Slovenes Celebrate the Day of the Summer Solstice on 23 June
The night of St. John the Baptist chases the evil forces away. Today the Slovenes celebrate the day of the summer solstice (Kres), which the Eastern Slavs call the Day of St. John the Baptist or the “Ivan Kupala’s Night”. The holiday is a relic of an ancient pagan ritual of worshiping the Sun, but in modern Slovenia, it has gained a patriotic connotation. The Catholic Church today celebrates the Feast of the Sacred Heart of Jesus.
During the Kres holiday, the rite of lighting summer bonfires takes place in different cities of Slovenia in the early hours of 24 June (analogue of the Eastern Slavs’ Day of St. John the Baptist or the “Ivan Kupala’s Night”). This is the most famous and ancient custom on the eve of the Ivan Kupala’s Night (Janeza Krstnika), which is celebrated on 24 June (according to the Julian calendar) and from 6 to 7 July (according to the Gregorian calendar).
Today, according to the Christian Catholic tradition, the Day of St. James (Šentjaževo) is celebrated. However, in many parts of Slovenia, people turn to the ancient pagan tradition of lighting ritual bonfires (Slovene: kurjenje kresov). All Kres ceremonies (Slovene: kresne šege) associated with fire originate from the sacred attitude of a Man to the Nature, which roots in the depths of centuries. People celebrate the night of Ivan Kupala as the longest day of the year. The Slovenian proverb says, “O kresi se dan obesi.” This means that the “Day of Ivan Kupala is endless,” although in reality the longest day of the year is on 21 June. On the Day of Ivan Kupala, people worshiped the Sun and lit fires, so that the Sun preserved its vital force. The Kresovanje rite on the Slovenian lands was revived again in the second half of the 19th century and gained patriotic colouring.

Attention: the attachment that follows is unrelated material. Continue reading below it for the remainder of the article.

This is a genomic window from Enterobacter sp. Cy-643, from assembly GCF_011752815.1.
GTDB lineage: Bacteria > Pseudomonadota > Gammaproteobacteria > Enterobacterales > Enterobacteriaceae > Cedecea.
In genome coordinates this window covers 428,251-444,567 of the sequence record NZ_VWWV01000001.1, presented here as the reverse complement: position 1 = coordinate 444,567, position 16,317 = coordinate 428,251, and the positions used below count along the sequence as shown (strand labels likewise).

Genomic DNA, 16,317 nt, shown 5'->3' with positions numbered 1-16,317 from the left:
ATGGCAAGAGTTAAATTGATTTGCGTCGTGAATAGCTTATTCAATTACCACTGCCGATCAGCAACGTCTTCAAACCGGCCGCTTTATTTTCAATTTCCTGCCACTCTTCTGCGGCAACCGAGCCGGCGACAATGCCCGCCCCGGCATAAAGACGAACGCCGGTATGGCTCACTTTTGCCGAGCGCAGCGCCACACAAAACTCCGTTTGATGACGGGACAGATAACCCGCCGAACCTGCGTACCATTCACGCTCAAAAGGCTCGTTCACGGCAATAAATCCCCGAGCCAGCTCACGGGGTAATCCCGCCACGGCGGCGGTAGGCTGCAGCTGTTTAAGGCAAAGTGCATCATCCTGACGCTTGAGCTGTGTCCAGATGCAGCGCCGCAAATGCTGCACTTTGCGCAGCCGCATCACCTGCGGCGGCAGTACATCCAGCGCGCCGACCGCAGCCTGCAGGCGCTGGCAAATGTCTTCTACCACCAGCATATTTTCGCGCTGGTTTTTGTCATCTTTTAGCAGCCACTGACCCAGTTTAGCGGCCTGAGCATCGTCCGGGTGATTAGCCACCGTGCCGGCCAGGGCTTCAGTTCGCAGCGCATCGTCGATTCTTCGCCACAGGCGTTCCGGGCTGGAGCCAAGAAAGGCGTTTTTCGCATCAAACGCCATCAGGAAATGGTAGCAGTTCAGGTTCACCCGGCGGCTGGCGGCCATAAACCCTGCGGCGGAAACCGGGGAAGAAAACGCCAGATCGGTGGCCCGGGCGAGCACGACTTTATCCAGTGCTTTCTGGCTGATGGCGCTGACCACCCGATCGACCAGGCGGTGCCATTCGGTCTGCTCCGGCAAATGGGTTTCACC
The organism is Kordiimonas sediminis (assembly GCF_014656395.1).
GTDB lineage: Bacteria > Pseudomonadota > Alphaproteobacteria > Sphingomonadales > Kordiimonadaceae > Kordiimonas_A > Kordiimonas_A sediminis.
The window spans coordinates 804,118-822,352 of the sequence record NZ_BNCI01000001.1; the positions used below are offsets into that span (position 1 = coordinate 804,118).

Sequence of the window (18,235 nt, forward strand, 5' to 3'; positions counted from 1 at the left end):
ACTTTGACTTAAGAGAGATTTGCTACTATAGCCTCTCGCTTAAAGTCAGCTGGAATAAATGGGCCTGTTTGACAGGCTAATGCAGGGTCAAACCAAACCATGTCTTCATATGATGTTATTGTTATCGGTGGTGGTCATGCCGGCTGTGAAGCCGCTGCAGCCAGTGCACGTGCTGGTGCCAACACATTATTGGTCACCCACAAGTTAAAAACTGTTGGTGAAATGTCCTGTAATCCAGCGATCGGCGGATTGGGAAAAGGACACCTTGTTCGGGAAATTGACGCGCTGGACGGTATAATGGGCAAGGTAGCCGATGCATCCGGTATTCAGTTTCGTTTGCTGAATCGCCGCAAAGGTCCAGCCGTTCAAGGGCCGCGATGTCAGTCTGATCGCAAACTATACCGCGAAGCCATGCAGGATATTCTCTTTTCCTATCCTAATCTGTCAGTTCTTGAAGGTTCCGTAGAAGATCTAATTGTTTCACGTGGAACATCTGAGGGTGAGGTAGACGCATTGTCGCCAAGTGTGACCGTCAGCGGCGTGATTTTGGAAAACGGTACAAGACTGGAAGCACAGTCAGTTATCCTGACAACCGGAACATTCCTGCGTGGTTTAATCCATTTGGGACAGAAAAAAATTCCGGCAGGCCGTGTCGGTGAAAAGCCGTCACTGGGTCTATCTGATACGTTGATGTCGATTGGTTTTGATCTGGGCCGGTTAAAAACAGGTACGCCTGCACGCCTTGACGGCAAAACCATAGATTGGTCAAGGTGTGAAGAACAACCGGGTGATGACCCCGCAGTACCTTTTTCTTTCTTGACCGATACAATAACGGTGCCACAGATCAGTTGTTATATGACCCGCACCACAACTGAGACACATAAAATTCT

The most popular legend associated with the Ivan Kupala’s Night says that at this time we can freely communicate with animals if we put a fern seed in the pocket. In some versions of the legend, it is said that this makes a person invisible.
“A Midsummer Night’s Dream” Is an Inexhaustible Source of Inspiration
“A Midsummer Night’s Dream”, a comedy written by William Shakespeare around 1595 is the most famous work in the world literature dedicated to the Ivan Kupala’s night. It is considered one of the first descriptions of a travel to the boundless and unconscious world of fantasy.